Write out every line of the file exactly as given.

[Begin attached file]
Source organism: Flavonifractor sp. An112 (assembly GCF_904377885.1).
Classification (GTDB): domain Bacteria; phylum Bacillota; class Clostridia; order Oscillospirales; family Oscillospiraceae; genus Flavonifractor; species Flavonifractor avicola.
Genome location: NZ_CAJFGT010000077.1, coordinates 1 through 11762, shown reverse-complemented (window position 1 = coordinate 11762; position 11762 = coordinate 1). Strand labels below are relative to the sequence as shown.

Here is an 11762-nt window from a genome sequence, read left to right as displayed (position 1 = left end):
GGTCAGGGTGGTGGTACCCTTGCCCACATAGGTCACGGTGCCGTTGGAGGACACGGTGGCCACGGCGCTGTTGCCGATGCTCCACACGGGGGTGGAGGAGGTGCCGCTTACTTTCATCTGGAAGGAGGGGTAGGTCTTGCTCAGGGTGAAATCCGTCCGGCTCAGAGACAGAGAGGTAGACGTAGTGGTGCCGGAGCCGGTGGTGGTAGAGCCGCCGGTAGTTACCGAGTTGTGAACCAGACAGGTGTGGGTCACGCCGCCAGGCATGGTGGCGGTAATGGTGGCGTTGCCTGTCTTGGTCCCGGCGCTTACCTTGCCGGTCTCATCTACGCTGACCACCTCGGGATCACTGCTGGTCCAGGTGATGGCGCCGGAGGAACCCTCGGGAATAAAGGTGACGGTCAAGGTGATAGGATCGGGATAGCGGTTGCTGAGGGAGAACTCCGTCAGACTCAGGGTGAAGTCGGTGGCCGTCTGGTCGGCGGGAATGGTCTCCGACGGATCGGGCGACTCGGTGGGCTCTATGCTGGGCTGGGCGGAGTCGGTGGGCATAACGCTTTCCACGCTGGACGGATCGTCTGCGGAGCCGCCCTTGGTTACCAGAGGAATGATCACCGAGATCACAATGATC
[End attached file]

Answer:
Source organism: Flavonifractor sp. An112 (assembly GCF_904377885.1).
Classification (GTDB): domain Bacteria; phylum Bacillota; class Clostridia; order Oscillospirales; family Oscillospiraceae; genus Flavonifractor; species Flavonifractor avicola.
Genome location: NZ_CAJFGT010000077.1, coordinates 1 through 11762, shown reverse-complemented (window position 1 = coordinate 11762; position 11762 = coordinate 1). Strand labels below are relative to the sequence as shown.

Here is an 11762-nt window from a genome sequence, read left to right as displayed (position 1 = left end):
GGTCAGGGTGGTGGTACCCTTGCCCACATAGGTCACGGTGCCGTTGGAGGACACGGTGGCCACGGCGCTGTTGCCGATGCTCCACACGGGGGTGGAGGAGGTGCCGCTTACTTTCATCTGGAAGGAGGGGTAGGTCTTGCTCAGGGTGAAATCCGTCCGGCTCAGAGACAGAGAGGTAGACGTAGTGGTGCCGGAGCCGGTGGTGGTAGAGCCGCCGGTAGTTACCGAGTTGTGAACCAGACAGGTGTGGGTCACGCCGCCAGGCATGGTGGCGGTAATGGTGGCGTTGCCTGTCTTGGTCCCGGCGCTTACCTTGCCGGTCTCATCTACGCTGACCACCTCGGGATCACTGCTGGTCCAGGTGATGGCGCCGGAGGAACCCTCGGGAATAAAGGTGACGGTCAAGGTGATAGGATCGGGATAGCGGTTGCTGAGGGAGAACTCCGTCAGACTCAGGGTGAAGTCGGTGGCCGTCTGGTCGGCGGGAATGGTCTCCGACGGATCGGGCGACTCGGTGGGCTCTATGCTGGGCTGGGCGGAGTCGGTGGGCATAACGCTTTCCACGCTGGACGGATCGTCTGCGGAGCCGCCCTTGGTTACCAGAGGAATGATCACCGAGATCACAATGATC